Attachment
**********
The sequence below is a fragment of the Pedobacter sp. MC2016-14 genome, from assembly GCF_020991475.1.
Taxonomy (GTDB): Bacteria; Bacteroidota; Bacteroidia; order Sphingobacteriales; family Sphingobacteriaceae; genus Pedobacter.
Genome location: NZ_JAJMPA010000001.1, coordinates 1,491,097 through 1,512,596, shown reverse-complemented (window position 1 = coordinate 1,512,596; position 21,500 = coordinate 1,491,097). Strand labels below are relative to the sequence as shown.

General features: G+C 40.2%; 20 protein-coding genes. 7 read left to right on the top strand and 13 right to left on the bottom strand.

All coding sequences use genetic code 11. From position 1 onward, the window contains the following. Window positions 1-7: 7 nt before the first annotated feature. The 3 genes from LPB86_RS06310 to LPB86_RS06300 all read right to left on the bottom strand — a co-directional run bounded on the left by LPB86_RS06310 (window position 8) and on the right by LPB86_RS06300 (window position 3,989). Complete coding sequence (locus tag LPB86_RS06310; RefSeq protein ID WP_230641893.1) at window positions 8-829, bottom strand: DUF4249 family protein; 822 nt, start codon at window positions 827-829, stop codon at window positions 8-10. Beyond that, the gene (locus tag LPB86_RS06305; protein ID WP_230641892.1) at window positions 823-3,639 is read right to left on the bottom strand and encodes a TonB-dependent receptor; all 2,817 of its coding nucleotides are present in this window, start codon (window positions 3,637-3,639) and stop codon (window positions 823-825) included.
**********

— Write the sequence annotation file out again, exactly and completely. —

The sequence below is a fragment of the Pedobacter sp. MC2016-14 genome, from assembly GCF_020991475.1.
Taxonomy (GTDB): Bacteria; Bacteroidota; Bacteroidia; order Sphingobacteriales; family Sphingobacteriaceae; genus Pedobacter.
Genome location: NZ_JAJMPA010000001.1, coordinates 1,491,097 through 1,512,596, shown reverse-complemented (window position 1 = coordinate 1,512,596; position 21,500 = coordinate 1,491,097). Strand labels below are relative to the sequence as shown.

General features: G+C 40.2%; 20 protein-coding genes. 7 read left to right on the top strand and 13 right to left on the bottom strand.

All coding sequences use genetic code 11. From position 1 onward, the window contains the following. Window positions 1-7: 7 nt before the first annotated feature. The 3 genes from LPB86_RS06310 to LPB86_RS06300 all read right to left on the bottom strand — a co-directional run bounded on the left by LPB86_RS06310 (window position 8) and on the right by LPB86_RS06300 (window position 3,989). Complete coding sequence (locus tag LPB86_RS06310; RefSeq protein ID WP_230641893.1) at window positions 8-829, bottom strand: DUF4249 family protein; 822 nt, start codon at window positions 827-829, stop codon at window positions 8-10. Beyond that, the gene (locus tag LPB86_RS06305; protein ID WP_230641892.1) at window positions 823-3,639 is read right to left on the bottom strand and encodes a TonB-dependent receptor; all 2,817 of its coding nucleotides are present in this window, start codon (window positions 3,637-3,639) and stop codon (window positions 823-825) included.